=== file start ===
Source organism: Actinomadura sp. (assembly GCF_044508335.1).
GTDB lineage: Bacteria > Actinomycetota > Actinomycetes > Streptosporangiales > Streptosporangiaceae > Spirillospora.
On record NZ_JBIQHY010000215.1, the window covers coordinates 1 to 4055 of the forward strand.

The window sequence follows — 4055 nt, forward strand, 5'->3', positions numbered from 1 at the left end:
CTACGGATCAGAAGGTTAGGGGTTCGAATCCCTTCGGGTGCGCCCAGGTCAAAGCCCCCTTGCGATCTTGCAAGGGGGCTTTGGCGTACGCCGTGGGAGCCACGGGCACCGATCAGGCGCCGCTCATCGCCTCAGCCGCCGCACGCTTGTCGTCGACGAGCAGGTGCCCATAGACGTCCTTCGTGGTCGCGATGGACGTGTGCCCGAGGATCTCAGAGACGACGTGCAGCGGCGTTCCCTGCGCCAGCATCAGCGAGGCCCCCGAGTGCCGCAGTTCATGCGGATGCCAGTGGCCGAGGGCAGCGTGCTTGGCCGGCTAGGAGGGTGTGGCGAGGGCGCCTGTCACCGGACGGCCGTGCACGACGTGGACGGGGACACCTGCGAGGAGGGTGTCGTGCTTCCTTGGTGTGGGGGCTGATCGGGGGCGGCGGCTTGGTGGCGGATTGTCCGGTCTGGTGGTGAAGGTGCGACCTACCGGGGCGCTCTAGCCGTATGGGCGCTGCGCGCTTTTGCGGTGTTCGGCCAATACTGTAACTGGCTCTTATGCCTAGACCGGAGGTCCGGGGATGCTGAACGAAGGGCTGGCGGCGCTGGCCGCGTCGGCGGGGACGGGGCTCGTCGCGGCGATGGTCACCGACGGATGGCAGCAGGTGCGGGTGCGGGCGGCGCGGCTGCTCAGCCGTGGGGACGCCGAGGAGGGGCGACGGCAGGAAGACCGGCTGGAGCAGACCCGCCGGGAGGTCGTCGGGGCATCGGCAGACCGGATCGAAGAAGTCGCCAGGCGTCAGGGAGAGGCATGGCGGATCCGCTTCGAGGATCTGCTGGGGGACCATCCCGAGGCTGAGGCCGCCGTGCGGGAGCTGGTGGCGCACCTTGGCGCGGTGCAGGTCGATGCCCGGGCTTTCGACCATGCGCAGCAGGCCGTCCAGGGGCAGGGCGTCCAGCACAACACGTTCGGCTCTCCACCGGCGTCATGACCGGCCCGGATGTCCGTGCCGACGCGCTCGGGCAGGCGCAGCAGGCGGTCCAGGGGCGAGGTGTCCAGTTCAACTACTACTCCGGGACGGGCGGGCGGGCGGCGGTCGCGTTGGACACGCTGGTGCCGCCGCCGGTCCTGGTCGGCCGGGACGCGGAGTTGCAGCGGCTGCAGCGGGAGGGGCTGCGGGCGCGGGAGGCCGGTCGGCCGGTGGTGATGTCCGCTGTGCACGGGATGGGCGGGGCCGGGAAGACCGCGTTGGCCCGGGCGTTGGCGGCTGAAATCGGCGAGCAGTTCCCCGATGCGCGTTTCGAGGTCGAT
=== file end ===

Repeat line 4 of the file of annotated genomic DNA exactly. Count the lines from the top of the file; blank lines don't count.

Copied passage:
The window sequence follows — 4055 nt, forward strand, 5'->3', positions numbered from 1 at the left end: